The fall of players like Newchip and On Deck are not isolated incidents. They testify to the growing realization that accelerators increasingly compete for capital and opportunity with other established, institutional VC firms. For example, when YC was founded in 2005, a “pre-seed” round did not exist, and it cost $500,000 to start a tech company. Now pre-seed rounds have surged in popularity to being the most popular round for getting your business from MVP to $1 million+ ARR. In 2022, there was 10x the amount of capital in the market than a decade ago, with hundreds of pre-seed VC funds in existence with hyper-targeted theses (e.g., psychedelics or construction).

The influx of pre-seed venture dollars in circulation has increased competition with accelerators and influenced more funds to pursue a “platform VC” model, with some even having a venture studio (e.g., building companies in-house) or incubator (e.g., long-term support at the earliest stages). In some cases, funds themselves launch “accelerators,” which in most cases are the platform support and capital extended to earlier startups, so the VC invests earlier.

Importantly, a VC firm pursuing pre-seed funding escapes the traditional stigmatized accelerator branding due to more favorable terms. Furthermore, many VCs have also built communities around their accelerator model in ways traditional accelerators fail to. Thematic platform VCs have world-class advisors for specific sectors and create cross-pollination within their portfolios. Some pre-seed VCs are focused on backing community-driven startups that have access to communities, hacking distribution and discovery.

That said, it’s not just micro VCs or emerging managers who are launching platforms; brand names are, too. For example, Sequoia Capital’s Arc or a16z’s Crypto Startup School attracts quality with favorable terms, capital, and a strong brand. The chart below shows how VCs have adapted through market cycles:

Image Credits: Brett Calhoun

Platform VCs vary in both definition and focus depending on the logistics of the firm. For example, at Redbud VC, our team manages a VC fund plus some aspects of a studio, including support from world-class operators who have founded billion-dollar companies. In general, VCs have continued to invest earlier, with many now backing idea-stage or pre-product founders. Some firms like K9 Ventures won’t even back founders who have taken prior institutional capital. Due to the increased competition from the platform role and the hunt for untapped early-stage founders, every VC will soon have a platform or studio component.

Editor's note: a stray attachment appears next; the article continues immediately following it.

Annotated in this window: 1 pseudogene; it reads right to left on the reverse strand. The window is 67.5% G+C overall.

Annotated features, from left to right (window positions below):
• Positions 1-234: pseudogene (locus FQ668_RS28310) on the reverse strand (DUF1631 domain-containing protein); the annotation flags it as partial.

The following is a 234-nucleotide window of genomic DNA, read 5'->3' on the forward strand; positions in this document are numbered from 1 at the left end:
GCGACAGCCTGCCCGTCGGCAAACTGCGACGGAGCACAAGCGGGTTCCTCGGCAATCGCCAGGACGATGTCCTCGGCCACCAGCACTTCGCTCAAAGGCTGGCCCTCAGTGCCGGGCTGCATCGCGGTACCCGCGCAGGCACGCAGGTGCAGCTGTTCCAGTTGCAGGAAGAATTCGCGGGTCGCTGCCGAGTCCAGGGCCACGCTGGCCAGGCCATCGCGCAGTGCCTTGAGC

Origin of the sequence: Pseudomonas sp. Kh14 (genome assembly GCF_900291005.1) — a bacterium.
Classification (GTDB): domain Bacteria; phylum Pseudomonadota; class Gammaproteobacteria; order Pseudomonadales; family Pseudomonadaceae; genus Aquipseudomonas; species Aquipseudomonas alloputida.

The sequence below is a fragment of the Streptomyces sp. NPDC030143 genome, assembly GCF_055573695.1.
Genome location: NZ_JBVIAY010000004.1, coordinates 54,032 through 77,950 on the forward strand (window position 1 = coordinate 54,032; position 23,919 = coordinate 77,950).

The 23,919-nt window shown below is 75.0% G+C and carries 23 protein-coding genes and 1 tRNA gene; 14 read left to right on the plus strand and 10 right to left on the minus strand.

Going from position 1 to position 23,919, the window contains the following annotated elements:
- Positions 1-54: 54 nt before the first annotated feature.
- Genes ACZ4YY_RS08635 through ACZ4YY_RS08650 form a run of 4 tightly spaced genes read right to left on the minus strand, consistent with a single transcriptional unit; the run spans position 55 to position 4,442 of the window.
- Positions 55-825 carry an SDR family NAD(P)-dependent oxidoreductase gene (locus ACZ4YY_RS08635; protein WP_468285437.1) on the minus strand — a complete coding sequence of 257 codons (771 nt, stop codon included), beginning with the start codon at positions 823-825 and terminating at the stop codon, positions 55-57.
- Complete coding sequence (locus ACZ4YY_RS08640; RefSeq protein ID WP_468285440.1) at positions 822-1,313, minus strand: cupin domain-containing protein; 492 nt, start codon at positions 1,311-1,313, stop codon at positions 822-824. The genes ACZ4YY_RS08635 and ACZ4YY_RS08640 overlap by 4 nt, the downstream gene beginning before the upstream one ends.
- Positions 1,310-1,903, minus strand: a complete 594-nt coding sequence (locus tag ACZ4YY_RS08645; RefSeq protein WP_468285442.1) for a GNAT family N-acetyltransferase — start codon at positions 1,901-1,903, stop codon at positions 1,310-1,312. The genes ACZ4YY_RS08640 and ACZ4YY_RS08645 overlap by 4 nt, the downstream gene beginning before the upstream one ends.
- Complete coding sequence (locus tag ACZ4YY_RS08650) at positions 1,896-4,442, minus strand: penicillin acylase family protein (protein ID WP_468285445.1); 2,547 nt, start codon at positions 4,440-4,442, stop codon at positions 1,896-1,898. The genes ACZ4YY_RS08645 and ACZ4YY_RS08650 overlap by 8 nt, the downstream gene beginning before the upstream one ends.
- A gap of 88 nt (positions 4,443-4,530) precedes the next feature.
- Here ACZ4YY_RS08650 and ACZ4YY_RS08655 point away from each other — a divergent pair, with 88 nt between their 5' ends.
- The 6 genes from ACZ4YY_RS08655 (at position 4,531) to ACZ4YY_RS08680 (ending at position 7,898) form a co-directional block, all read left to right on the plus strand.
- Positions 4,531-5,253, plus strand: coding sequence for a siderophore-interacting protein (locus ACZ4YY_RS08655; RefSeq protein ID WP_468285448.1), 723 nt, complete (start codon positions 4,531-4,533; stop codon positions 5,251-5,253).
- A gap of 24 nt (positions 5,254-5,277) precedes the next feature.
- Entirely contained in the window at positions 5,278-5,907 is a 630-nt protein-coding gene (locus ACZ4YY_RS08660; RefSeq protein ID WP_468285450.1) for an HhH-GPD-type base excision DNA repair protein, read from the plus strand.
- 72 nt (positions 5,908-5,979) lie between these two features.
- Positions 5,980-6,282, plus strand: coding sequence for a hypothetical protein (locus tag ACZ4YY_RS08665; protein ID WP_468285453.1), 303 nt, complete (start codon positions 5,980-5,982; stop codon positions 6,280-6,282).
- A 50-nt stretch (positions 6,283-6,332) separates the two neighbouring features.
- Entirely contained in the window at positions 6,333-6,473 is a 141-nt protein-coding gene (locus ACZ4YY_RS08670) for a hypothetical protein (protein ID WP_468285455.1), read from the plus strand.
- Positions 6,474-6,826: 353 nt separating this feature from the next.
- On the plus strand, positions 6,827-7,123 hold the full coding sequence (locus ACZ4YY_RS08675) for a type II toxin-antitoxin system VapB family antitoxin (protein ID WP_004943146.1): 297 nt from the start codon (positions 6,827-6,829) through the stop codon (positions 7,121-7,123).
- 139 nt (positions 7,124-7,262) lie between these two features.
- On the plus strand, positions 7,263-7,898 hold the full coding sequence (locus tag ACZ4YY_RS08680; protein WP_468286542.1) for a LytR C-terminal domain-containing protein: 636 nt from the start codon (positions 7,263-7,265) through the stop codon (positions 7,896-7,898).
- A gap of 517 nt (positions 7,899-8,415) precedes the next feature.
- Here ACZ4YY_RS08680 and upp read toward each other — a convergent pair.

Are accelerators giving founders what they need and want?

All this said, what is different about an accelerator versus a platform VC, strategic angel, or an early-stage VC in general? If we drill into what an accelerator does for founders, generally speaking, it can be bucketed into:

  1. Knowledge sharing.
  2. Networks.
  3. Resources.
  4. Peer groups.
  5. Capital.
  6. Events.

The value of the above is directly correlated to the level of entrepreneurial experience the founder possesses. That said, the value accelerators provide comes at a cost: time and equity. The large equity stakes and extensive work can be a repellant to quality founders. If the value is delivered, the equity can be argued, but the time cannot. Some accelerators are adding 20+ hours of programming per week and networking events that may be lackluster.

In Redbud VC’s conversations with 2,000+ founders, our team found that what is truly relevant to founders is network effects and knowledge sharing. Founders are time-strapped, so filtered feedback from successful founders can expedite years of learning, and warm intros can save months.